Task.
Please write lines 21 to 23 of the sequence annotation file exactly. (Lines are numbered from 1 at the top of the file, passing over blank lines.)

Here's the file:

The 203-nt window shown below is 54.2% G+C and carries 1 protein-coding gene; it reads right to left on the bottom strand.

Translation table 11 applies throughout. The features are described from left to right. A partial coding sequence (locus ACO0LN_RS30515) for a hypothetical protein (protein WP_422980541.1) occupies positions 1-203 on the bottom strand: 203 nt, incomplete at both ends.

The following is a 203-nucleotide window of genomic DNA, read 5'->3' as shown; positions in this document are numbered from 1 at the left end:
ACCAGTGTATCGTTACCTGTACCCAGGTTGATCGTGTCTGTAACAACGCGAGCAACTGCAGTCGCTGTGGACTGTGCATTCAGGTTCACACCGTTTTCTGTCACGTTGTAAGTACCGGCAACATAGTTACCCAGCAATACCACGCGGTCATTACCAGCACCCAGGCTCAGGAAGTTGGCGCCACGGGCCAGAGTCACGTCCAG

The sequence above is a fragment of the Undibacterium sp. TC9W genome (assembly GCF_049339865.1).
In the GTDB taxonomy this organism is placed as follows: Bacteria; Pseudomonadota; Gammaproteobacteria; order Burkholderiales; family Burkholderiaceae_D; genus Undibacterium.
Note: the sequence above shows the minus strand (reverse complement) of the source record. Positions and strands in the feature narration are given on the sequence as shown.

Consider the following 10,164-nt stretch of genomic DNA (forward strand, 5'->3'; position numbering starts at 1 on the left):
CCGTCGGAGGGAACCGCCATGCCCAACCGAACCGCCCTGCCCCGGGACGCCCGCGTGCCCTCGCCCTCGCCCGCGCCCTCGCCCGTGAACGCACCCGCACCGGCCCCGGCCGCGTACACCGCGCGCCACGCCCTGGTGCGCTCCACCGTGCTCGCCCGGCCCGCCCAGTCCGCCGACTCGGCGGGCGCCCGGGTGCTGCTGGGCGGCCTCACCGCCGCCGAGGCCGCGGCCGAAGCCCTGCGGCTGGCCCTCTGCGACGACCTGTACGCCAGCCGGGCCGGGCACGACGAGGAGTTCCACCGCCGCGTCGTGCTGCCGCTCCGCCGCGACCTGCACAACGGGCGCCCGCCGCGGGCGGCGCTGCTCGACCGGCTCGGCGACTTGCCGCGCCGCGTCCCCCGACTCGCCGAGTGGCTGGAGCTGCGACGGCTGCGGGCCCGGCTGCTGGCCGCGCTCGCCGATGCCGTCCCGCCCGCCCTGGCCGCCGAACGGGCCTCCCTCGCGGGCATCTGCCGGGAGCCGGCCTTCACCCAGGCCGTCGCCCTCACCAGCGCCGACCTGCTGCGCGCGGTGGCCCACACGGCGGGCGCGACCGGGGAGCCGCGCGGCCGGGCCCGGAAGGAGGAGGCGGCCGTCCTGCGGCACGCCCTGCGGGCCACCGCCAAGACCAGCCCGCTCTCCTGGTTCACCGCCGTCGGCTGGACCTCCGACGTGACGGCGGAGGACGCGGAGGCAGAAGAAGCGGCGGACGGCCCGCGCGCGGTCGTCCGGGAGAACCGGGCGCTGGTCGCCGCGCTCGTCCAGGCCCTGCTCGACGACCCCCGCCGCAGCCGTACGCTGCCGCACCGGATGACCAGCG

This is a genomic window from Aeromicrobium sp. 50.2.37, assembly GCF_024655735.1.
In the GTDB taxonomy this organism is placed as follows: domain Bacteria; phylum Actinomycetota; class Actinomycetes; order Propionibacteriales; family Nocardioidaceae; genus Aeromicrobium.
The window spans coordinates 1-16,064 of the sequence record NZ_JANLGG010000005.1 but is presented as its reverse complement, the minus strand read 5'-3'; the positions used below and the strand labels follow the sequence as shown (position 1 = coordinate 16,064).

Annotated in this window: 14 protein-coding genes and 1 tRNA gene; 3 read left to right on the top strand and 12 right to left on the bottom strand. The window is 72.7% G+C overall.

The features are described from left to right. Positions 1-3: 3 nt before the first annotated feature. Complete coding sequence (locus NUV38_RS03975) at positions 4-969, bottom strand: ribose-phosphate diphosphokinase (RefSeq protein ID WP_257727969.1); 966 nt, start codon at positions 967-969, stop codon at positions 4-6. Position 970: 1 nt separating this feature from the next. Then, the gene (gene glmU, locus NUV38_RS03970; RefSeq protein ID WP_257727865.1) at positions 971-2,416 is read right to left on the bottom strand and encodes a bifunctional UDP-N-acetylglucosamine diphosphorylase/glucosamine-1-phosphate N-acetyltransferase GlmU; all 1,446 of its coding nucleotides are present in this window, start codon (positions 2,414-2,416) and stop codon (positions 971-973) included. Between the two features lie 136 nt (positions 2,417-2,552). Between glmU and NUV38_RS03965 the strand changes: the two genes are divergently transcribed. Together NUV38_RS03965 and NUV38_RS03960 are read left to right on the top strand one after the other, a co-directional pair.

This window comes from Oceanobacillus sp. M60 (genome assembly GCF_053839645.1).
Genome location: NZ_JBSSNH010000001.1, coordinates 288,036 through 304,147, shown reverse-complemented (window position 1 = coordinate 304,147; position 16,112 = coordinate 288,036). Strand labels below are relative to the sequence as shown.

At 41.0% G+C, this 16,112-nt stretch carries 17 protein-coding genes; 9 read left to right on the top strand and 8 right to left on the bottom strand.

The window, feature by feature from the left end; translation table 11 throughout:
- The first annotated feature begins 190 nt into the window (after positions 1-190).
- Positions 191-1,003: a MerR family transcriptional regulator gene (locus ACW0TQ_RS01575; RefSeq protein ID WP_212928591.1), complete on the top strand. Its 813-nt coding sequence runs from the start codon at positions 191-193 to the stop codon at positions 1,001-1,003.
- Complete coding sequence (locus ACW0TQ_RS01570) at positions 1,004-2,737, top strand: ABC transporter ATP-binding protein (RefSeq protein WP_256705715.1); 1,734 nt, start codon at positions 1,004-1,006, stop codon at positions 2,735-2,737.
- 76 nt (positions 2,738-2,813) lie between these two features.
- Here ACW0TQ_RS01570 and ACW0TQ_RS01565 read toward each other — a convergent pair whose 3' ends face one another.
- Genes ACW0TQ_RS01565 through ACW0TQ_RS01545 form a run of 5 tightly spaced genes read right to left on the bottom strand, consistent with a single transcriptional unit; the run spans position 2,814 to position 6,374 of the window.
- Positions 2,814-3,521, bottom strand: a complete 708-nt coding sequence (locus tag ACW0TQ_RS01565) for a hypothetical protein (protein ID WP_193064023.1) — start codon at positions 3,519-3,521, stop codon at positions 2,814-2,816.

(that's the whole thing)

- Complete coding sequence (locus ACW0TQ_RS01570) at positions 1,004-2,737, top strand: ABC transporter ATP-binding protein (RefSeq protein WP_256705715.1); 1,734 nt, start codon at positions 1,004-1,006, stop codon at positions 2,735-2,737.
- 76 nt (positions 2,738-2,813) lie between these two features.
- Here ACW0TQ_RS01570 and ACW0TQ_RS01565 read toward each other — a convergent pair whose 3' ends face one another.